Federal Judge Declines To Dismiss Lawsuit Against Convicted Gay Basher Kathryn Knott & Her Father

Federal Judge Declines To Dismiss Lawsuit Against Convicted Gay Basher Kathryn Knott & Her Father
Convicted gay basher Kathryn Knott

Convicted Philadelphia gay basher, Kathryn Knott, failed to convince U.S. District Judge Mitchell Goldberg to dismiss a federal lawsuit against her, her father and members of the Bucks County District Attorney’s office that alleges the group sought to retaliate against a Montgomery County woman who took to the internet to mock Ms. Knott.

Kathleen O’Donnell filed the lawsuit after the was fired from her job. She alleges that the Knotts and company used their official positions in law enforcement to push O’Donnell’s boss to fire her for her online heckling.

From PhillyVoice:

Goldberg declined to dismiss the lawsuit filed last year by Kathleen O’Donnell, a Norristown resident who used the screen name “Knotty is a Tramp” to post disparaging remarks about Knott in the comment sections of online news articles. O’Donnell’s username included an unflattering picture of Knott drinking from a bottle of alcohol.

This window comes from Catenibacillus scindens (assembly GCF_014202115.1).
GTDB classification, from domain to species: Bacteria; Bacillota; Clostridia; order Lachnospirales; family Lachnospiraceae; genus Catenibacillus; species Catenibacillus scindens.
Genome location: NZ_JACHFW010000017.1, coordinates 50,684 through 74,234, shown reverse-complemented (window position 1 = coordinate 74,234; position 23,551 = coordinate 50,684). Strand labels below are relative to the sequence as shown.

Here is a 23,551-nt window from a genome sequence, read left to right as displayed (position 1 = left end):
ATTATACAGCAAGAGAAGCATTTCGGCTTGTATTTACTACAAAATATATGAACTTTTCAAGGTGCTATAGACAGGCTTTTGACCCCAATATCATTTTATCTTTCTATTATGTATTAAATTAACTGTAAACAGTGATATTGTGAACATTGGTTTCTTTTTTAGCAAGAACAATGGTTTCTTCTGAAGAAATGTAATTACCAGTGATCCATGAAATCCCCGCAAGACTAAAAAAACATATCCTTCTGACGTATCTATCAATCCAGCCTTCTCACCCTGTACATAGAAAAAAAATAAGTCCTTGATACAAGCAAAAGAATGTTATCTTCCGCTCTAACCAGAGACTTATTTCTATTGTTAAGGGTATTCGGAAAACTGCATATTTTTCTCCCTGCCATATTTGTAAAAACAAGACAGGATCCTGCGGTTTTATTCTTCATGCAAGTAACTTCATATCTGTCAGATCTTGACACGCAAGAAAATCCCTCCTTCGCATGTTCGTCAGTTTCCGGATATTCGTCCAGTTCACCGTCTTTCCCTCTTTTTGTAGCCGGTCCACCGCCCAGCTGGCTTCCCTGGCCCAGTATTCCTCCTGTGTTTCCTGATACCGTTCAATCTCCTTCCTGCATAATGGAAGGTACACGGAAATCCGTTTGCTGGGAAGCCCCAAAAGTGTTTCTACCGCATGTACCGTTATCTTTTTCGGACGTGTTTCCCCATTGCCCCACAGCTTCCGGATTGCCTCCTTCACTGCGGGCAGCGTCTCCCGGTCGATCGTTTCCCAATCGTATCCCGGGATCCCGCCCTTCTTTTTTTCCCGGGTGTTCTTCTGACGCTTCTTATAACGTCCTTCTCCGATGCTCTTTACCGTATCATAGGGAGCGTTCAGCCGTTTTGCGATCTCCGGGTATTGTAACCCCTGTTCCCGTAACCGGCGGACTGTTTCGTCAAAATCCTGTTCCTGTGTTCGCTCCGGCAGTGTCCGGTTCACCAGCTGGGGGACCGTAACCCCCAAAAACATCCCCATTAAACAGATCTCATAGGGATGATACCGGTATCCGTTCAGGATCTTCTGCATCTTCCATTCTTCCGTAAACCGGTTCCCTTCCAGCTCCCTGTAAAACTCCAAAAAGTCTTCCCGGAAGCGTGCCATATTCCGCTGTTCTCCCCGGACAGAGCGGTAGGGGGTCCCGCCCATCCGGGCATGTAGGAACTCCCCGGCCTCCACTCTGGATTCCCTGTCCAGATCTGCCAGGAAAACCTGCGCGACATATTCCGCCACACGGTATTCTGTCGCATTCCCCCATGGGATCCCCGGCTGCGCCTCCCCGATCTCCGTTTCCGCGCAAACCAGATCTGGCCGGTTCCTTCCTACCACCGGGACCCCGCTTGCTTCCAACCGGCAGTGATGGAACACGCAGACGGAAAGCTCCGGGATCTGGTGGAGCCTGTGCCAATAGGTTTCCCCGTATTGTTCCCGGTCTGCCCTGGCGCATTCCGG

O’Donnell claims Kathryn Knott and her father, Karl, used his then-position as Chalfont police chief to retaliate against her, alleging they conspired with former Bucks County District Attorney David Heckler and two county detectives to threaten criminal charges. Heckler left office in September 2016, a year before his second term was to end.

O’Donnell was fired from her position job in Chester County after the detectives met with her employer, according to the lawsuit.

Knott, of Upper Southampton, was released from prison last year after serving five months for her role in the 2014 beating of a gay couple in Center City.

She was among three defendants charged with assaulting Zachary Hesse and Andrew Haught, who was knocked unconscious and suffered a broken jaw that needed to be wired shut for about two months.

You’ll recall the gay bashing attack in the Center City area of Philadephia where Knott and a group of about 15 friends attacked Hesse and Haught.

Knott refused to accept the plea deal her co-defendants took which required only probation and 200 of community service.

Internet sleuths found social media posts by Knott bragging about her law enforcement father’s ability to get her out of trouble. It was clear she thought he could get her out of this situation.

He could not.

Knott was the only person jailed for the attack.